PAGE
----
Foxy's Diary

An account of riding Foxy's Fall Century, by Lindsay Whitelaw

Lindsay Whitelaw and her Dad
Lindsay Whitelaw and her Dad

Hello Davis Bike Club!

You don’t know me, but I know you.  In October of 2008, I rode the Foxy Fall Century with my dad as my first century ride  (and yes I got a symbolic blue water bottle to prove it).  This year, I rode the century again.  Anyway, after the dust has settled, I thought I’d send you the wrap up emails I sent to family and friends on what it was like for me to ride your century.  You don’t have to read it, but I thought I’d send it anyway.  Here are the two emails I sent out (one was FF 2008, one was FF 2010)!  Big change between the two rides.  Until I ride again~

Lindsay Whitelaw


Date: Saturday, October 18, 2008, 6:07 PM

This is the true story of the events that took place Saturday October 18, 2008 in a little town known as Davis, California.  On this day, at around 6:30 am, 1,500 bicycle riders showed up at a neighborhood school with helmets decked out, colorful jerseys galore, and ready to hit the road.  Why you may ask?  Because today was the day for the Foxy Fall Century and they were ready to ride.  One of those riders was me.

Now I know I hadn't ridden much lately...once in the past 6 weeks...but i said id do that’s what i set out to do. Surrounded by seasoned riders, I stepped out into the dark morning determined to finish....And here's just how I completed my first century ride:

Mile 1: It's chilly, I'm geared...and fully energized for the ride.  I look around and notice I am not seeing many women riders.  This probably should have been the first sign that I am way too excited for this ride.

Mile 15: I have solidified myself between my dad and three of his coworkers.  This will do.  They can pull me.  My own little quad pod of power. We draft up behind a group of 15 that must have been part of some riding group.  They all have blue jerseys on.  My dad says, we are going 25 mph.  Now this may seem slow in any residential area.  But we are hauling.  My blue angels can pull me as far as they want.....but they go faster....and they are off just as quickly as they came.

Mile 25: First rest stop. It's a party of multicolored jerseys and happy faces.  First thought: I wonder how happy they are going to be towards the last stop.  I check out the food...grapes will do.  Oh wait what? time to go? boo...I was just starting to enjoy the party.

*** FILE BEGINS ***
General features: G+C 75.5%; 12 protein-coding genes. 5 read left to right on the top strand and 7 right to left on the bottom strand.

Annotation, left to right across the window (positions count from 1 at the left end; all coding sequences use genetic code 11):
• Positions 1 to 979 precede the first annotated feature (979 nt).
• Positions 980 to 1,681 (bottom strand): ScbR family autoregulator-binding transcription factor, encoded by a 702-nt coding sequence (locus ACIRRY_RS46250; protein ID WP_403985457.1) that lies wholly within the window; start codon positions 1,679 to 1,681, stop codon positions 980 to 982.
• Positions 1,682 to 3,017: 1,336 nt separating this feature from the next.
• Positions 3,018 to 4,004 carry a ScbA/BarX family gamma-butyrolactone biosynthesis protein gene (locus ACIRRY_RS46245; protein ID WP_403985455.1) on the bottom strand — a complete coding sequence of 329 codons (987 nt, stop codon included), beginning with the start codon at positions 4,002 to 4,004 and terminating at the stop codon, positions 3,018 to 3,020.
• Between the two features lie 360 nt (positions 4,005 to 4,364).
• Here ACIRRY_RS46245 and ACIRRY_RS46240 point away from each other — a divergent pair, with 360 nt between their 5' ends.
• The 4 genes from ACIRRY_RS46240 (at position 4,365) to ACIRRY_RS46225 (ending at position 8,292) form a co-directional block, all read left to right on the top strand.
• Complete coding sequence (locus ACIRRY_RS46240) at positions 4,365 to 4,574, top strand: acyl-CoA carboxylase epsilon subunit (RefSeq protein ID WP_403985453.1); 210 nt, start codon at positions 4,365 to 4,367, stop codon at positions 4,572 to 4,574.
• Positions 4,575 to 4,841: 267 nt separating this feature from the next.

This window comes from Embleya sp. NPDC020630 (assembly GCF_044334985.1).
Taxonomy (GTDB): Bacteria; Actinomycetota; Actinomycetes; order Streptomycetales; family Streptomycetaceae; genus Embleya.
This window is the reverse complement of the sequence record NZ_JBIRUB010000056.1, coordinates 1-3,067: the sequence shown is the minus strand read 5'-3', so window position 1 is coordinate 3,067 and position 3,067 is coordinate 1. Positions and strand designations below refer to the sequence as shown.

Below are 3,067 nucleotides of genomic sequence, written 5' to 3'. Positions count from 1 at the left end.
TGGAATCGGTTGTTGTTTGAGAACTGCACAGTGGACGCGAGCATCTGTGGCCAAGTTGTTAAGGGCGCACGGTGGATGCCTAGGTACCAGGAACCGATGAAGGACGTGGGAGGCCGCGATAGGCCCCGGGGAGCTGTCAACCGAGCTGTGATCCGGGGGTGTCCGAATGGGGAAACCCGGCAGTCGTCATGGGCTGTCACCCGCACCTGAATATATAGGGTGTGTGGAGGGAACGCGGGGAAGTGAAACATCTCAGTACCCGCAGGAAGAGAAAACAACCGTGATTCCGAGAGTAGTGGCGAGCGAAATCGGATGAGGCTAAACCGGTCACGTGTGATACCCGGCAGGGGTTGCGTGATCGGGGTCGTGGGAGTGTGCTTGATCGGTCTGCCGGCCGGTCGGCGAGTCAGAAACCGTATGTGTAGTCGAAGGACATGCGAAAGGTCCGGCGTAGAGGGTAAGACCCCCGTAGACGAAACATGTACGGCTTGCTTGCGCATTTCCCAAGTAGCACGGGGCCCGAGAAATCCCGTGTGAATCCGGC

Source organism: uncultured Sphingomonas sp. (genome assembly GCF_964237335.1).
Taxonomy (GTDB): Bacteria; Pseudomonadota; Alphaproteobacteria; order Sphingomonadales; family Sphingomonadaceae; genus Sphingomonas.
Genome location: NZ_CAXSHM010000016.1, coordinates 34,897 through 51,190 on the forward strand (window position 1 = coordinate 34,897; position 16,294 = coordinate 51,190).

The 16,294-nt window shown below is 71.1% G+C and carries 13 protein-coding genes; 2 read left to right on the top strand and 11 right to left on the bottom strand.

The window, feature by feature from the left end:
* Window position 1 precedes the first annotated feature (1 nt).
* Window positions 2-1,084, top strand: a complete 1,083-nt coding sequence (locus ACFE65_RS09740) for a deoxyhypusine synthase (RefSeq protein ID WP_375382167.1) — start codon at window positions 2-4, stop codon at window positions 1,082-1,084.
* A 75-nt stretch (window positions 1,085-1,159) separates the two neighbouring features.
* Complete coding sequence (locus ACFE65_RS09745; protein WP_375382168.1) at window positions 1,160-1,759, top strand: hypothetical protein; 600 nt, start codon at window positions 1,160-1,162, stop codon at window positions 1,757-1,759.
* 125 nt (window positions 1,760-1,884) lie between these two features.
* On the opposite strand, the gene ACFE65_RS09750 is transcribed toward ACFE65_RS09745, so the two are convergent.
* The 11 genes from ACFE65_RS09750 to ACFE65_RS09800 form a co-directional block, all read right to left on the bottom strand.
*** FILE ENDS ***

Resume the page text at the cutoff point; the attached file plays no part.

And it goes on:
Mile 30: End of the quad pod.  Entrance hills.  Um, there is no way I am going to keep an 18 mph pace going up these hills....wait a second, i thought this ride only had one hill....starting to be upset at whoever decided these didn't classify as hills

Mile 40: Hills Hills Hills.  My dad called them moguls or molehills.  I am ready to soccer kick the next mole I see. Stupid moles creating hills.

Mile 59: After hearing "this is the last hill" for about 4 of the last hills...I'm beginning to think I am being lied to...I now want to soccer kick my dad.  At this point my censoring is slowly going...I turn to dad..."I want to face kick you right now"....laughter on his part...not so much on mine

Mile 61: Second rest stop.  Between the food and water I'm happy again.  I start to hear riders talking about the infamous "Cardiac Hill". I go into little engine mode...I think I can.. I think I can...I think I can.

Mile 65: We get a hill. Ok so this is hills?  Im inching my way up at about 6 mph....this is where I no longer am censoring myself...I begin to mumble a series of phrases consisting of "fricken no way" "bye dad" and "seriously no" the top...I learn this is not cardiac hill.....mumbling continues

Mile 68: Weeeee there is a god...and he created downhills

Mile 75ish: I look goes "thats the hill we have to go over"...I contemplate if it's possible to hitchhike up the hill....the next 4 miles are the pits....i turn to my dad  "i am sooooo done with hills"

Mile 83: the last rest stop....i am told " dont worry you have just one more hill"...i hear myself mumbling "web of lies"....and i turn the corner to see this hilll...."no seriously i am soo done with hills"

Mile 90: now the muscles in my back shoulders are really starting to strain....I learn the ride is actually 106 miles...umm hellooo, century = 100...not 106....that means 16 miles left and I'm spent.

Mile 95: ok break, 2 minutes...I've mentally checked out...I am now a drone...a cycling drone

Mile 106: done!! i have never been so happy to see davis in my life...good old flat davis...good old face is caked with salt...but I'm smiling...

And so at the end of the day, i did it just like that little engine that could.  And I'm now on a month boycott from any hilly bike rides.  But I gotta start training....for next years Foxy Fall.


On Oct 18, 2010, at 12:26 PM wrote: